api.userInterface().registerSuiteTab("My First Extension", ui.getUI());
        ui.setHash(hash);

        MyFirstHttpHandler handler = new MyFirstHttpHandler(hash, ui);
        ui.setHTTPHandler(handler);
        api.http().registerHttpHandler(handler);

        api.extension().registerUnloadingHandler(new UnloadingHandler(handler));
    }
}

Now, we need to fix the MyFirstHttpHandler class so it will accept an instance of the UI when it is constructed.

In MyFirstHttpHandler.java add an instance variable to store the UserInterface object:

private UserInterface ui;

Next, update the Constructor so it can be passed an instance of the UserInterface and assign it to the instance variable:

public MyFirstHttpHandler(String hash, UserInterface ui) {
    this.hash = hash;
    this.ui = ui;
}

Finally, in the handleHttpResponseReceived method, once a new hash has been calculated, we need to update the hashField using the setHash method:

MAPI.getAPI().logging().logToOutput("Hash generated: " + this.hash);
this.ui.setHash(this.hash);

The MyFirstHttpHandler.java file should now look like this:

MyFirstHttpHandler.java

import burp.api.montoya.http.handler.*;
import burp.api.montoya.http.message.requests.HttpRequest;
import java.nio.charset.StandardCharsets;
import java.security.MessageDigest;
import java.security.NoSuchAlgorithmException;
import java.util.HexFormat;

public class MyFirstHttpHandler implements HttpHandler {

    private String hash = "";

    private UserInterface ui;

    public MyFirstHttpHandler(String hash, UserInterface ui) {
        this.hash = hash;
        this.ui = ui;
    }

    public String getHash() {
        return this.hash;
    }

    public void setHash(String hash) {
        this.hash = hash;
    }

    @Override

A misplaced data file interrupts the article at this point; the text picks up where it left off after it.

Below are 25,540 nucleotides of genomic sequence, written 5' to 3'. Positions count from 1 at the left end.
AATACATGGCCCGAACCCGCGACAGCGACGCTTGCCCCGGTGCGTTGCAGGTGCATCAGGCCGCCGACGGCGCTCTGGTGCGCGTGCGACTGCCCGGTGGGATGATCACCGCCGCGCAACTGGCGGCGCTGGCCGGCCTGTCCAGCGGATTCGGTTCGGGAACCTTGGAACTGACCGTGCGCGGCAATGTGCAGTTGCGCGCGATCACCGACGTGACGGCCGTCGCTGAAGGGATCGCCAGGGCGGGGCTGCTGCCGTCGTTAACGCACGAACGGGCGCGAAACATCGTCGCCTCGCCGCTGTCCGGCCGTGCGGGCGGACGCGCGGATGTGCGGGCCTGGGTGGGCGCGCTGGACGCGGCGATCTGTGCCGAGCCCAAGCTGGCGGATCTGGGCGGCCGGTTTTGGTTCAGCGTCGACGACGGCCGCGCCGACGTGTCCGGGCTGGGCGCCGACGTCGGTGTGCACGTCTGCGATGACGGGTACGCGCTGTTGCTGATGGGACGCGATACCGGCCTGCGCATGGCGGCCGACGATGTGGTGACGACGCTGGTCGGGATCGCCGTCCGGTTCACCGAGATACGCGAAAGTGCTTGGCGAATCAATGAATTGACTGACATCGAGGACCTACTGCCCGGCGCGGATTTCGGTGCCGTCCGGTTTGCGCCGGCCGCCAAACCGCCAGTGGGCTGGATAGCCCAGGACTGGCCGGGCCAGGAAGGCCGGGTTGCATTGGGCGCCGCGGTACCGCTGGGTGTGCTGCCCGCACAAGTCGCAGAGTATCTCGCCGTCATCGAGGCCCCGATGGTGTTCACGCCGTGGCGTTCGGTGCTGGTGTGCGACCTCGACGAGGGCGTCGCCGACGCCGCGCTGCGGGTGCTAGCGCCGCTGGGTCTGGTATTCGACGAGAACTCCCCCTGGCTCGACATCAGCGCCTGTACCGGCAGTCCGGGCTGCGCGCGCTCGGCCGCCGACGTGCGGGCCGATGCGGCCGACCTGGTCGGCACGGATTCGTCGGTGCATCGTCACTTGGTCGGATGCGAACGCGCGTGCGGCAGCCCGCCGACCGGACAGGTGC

public RequestToBeSentAction handleHttpRequestToBeSent(HttpRequestToBeSent httpRequestToBeSent) {

        if (!this.hash.isEmpty() && httpRequestToBeSent.isInScope()) {
            HttpRequest request = httpRequestToBeSent.withAddedHeader("X-Hash", this.hash);
            return RequestToBeSentAction.continueWith(request);
        }

        return null;
    }

    @Override
    public ResponseReceivedAction handleHttpResponseReceived(HttpResponseReceived httpResponseReceived) {

        if (httpResponseReceived.initiatingRequest().isInScope()) {
            String input = "";

            if (httpResponseReceived.hasHeader("Age")) {
                input += httpResponseReceived.headerValue("Age");
            }

            if (httpResponseReceived.hasHeader("Date")) {
                input += httpResponseReceived.headerValue("Date");
            }

            try {
                MessageDigest digest = MessageDigest.getInstance("SHA-256");
                digest.update(input.getBytes(StandardCharsets.UTF_8));
                this.hash = HexFormat.of().formatHex(digest.digest());
                MAPI.getAPI().logging().logToOutput("Hash generated: " + this.hash);
                this.ui.setHash(this.hash);
            } catch (NoSuchAlgorithmException e) {
                throw new RuntimeException(e);
            }
        }

        return null;
    }
}

Rebuilding & Testing

Finally, rebuild your extension and reload it in Burp Suite. A new tab called “My First Extension” should appear. Clicking on it will load the user interface we designed, and the current hash value should be displayed.

If we send a new request in the browser to an in-scope site, the value in the current hash field should be updated. If we manually set a new value and save it using the button, sending a new request should result in the value being applied to the outgoing request (you can check this in the Logger tab).

Wrapping Up and Looking Ahead

Hopefully, this guide has walked you through enhancing your Burp Suite extension with a user-friendly GUI, adding dynamic and interactive features. Stay tuned for our next blog post, where we delve deeper into the Montoya API and add more features to our extension.